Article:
America’s ‘socialist moment’ must continue

It started with the near collapse of the economy in 2008-09 when millions lost their homes and jobs and started questioning the status quo. Discussion about it picked up again with the Occupy Wall Street movement as young people realised the future they faced — low-wage jobs, endless student debt — was anything but bright. Then, it emerged more fully into the open with the insurgent campaign of Bernie Sanders in 2016. Now, as it looks like the independent senator might actually win the Democratic nomination, it’s a topic that everyone seems to be talking about: Socialism.

These last few years, the United States has been living through what’s been described as a “socialist moment.” In the post-Cold War days of the 1990s and early 2000s, when global capitalism reigned triumphant, the idea socialism seemed all but dead. But the self-declared “democratic socialist” from Vermont — along with hundreds of other progressive lawmakers, grassroots candidates, and movements across the country — has changed all that.

Big reforms like Medicare for All, the Green New Deal, and student loan cancellation are presented as part of a “democratic socialist” agenda. They’ve become the ideas shaping the 2020 election. And a lot of people like what they hear. Millions are giving consideration to the idea of socialism, which for decades seemed a relic of the past, a political dead-end.

For many, of course, it’s still a no-go; not everyone is excited about the socialist moment. The Wall Street think tank crowd speculates Sanders and socialism will kill the Democratic Party. News reporters at corporate-owned outlets face suspension from their jobs if they admit to having socialist leanings. Right-wing propaganda raises the specter of communism and constantly slaps Soviet-style imagery on Sanders. And of course, President Trump and his boosters have resurrected the boogeyman of radicalism, attempting to attach the socialist label on anyone who opposes them.

Despite all the panic and dire warnings, however, one recent poll found that 76% of Democratic Party voters would be willing to cast a ballot for a socialist for president. Throw in Republicans and independents and you still get 45% who say they’re not bothered by the socialist label. Whether or not Sanders wins the Democratic nomination and ultimately the presidency, a lot of the policy ideas his campaign has pushed are here to stay. That’s no surprise, really, as most of them — like health care for all and fighting climate change — were around long before he ran for president.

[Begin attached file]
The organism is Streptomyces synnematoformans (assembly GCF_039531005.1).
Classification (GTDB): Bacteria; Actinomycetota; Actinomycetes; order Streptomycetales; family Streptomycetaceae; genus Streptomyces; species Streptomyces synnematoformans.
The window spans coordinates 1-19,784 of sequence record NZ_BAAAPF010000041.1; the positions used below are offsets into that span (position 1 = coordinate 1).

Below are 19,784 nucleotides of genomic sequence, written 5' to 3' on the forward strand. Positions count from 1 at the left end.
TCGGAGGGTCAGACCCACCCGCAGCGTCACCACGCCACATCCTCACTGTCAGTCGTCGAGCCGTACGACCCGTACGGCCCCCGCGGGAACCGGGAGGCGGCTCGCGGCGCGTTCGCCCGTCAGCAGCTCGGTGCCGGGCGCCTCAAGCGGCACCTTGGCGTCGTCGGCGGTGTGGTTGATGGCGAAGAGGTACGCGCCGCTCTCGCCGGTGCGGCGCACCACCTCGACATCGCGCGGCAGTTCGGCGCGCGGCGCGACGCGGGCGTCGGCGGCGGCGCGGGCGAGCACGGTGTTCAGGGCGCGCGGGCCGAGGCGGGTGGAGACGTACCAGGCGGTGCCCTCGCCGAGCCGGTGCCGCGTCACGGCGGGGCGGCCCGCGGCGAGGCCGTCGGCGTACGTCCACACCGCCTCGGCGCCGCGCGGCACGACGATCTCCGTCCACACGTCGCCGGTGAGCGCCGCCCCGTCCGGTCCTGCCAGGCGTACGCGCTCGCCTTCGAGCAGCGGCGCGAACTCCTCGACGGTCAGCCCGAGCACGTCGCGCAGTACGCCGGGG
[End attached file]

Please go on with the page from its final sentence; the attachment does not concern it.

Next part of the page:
But will Americans’ curiosity about the concept of socialism outlive this “socialist moment”?

Bill Bailey, a longshoreman from New Jersey who went to Spain to fight fascists in the 1930s, once said, “The Hitlers and Mussolinis of this world are killing people who don’t know the difference between communism and rheumatism.” Mass perceptions of socialism in the US today might not be quite that confused, but they’re probably not far off.

The stereotype used to be that socialism simply equated to government ownership of everything. In the eyes of many recent converts to the “democratic socialist” cause and among its detractors today, socialism is often described, essentially, as just bigger government. Big government health care. Big government bank regulation. Big government carbon pricing. Big government gun control. When asked to define his vision of socialism, for instance, Sanders himself often pivots to the social democratic societies of northern Europe, where high taxes and extensive regulation are the norm.